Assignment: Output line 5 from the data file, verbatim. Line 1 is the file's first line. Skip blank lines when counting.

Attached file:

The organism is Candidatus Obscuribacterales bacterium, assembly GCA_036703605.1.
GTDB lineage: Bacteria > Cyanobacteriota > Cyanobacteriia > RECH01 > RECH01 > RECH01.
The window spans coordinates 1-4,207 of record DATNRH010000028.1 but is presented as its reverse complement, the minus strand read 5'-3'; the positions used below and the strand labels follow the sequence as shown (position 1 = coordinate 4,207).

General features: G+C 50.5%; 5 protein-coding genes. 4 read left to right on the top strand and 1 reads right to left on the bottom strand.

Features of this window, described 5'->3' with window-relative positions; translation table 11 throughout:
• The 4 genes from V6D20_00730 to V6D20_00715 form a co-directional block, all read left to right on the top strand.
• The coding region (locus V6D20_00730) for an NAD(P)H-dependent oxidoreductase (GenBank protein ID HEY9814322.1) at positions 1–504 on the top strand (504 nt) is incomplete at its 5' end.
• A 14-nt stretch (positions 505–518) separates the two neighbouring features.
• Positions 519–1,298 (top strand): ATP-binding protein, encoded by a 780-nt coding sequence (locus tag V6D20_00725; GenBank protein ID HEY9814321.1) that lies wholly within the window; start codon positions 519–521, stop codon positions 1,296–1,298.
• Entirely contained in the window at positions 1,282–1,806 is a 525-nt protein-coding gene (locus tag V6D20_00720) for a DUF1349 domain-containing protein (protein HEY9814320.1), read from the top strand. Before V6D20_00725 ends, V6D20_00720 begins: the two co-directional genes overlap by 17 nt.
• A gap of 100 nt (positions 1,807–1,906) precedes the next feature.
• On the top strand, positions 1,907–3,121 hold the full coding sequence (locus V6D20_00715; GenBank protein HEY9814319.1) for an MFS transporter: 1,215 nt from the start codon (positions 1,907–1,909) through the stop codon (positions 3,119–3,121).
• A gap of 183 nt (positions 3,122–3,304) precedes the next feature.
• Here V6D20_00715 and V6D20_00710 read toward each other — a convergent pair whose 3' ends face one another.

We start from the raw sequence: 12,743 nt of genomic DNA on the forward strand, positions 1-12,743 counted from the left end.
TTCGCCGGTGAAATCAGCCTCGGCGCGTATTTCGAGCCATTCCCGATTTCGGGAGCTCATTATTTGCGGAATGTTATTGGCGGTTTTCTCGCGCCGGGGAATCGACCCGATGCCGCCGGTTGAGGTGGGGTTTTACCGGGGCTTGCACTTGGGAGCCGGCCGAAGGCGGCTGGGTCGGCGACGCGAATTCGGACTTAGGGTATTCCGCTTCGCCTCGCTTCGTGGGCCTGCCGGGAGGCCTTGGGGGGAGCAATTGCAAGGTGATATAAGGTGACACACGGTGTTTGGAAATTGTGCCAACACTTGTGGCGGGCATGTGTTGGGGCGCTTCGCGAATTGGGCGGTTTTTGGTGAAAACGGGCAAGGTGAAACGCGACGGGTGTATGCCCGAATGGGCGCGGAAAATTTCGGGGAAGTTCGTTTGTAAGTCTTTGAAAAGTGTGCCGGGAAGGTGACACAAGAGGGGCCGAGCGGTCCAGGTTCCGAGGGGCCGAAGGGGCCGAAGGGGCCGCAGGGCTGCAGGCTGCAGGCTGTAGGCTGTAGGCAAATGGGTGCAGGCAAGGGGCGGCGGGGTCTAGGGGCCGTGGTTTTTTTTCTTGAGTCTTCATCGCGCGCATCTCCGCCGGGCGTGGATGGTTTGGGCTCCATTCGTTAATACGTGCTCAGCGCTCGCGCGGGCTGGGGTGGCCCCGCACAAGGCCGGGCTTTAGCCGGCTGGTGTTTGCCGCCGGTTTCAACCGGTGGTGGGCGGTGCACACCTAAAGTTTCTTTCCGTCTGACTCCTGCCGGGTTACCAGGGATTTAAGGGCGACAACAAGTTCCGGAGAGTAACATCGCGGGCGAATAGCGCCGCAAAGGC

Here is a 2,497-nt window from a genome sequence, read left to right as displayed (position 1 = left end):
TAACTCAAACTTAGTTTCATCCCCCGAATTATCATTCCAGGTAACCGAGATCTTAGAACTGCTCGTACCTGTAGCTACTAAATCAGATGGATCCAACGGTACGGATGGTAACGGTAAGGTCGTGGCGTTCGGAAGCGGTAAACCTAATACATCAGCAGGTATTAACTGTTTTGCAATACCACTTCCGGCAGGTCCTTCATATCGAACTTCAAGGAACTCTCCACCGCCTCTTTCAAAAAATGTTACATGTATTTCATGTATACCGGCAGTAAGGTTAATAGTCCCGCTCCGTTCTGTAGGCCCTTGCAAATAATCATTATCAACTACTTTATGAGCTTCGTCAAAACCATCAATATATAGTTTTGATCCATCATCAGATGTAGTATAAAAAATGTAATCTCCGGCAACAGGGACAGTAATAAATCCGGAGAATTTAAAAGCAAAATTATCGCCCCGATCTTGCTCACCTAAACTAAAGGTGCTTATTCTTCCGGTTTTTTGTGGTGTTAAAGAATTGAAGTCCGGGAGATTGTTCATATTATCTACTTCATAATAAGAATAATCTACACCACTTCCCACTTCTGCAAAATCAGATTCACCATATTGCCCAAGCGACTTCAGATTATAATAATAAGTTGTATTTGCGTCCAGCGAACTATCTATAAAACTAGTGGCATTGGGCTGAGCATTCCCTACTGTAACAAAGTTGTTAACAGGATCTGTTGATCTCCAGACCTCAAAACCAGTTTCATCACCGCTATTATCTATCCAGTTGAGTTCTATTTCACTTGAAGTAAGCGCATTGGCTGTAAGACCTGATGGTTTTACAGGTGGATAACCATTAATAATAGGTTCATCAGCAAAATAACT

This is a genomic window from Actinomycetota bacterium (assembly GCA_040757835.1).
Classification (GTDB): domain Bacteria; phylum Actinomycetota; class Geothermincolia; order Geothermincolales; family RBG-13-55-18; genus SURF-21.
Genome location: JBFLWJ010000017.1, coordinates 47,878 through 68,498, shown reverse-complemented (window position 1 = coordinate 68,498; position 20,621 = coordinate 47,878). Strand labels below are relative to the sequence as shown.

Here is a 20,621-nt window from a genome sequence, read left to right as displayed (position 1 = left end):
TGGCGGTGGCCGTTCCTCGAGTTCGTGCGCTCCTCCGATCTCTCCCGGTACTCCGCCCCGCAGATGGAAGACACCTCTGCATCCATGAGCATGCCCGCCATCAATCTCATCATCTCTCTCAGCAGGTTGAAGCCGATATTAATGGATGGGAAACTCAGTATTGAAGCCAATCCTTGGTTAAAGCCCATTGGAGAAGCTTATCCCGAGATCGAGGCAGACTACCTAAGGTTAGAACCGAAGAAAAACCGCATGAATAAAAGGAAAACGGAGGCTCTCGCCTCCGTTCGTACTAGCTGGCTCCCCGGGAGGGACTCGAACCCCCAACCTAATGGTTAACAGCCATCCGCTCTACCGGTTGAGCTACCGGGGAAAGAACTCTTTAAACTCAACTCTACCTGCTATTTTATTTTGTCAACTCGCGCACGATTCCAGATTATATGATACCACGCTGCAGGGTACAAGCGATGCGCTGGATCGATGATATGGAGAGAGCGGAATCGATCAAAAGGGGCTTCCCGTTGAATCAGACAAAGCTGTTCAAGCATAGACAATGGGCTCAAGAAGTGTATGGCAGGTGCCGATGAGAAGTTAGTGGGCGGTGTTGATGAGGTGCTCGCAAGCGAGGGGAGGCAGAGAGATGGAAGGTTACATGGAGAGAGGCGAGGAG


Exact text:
Features of this window, described 5'->3' with window-relative positions; translation table 11 throughout: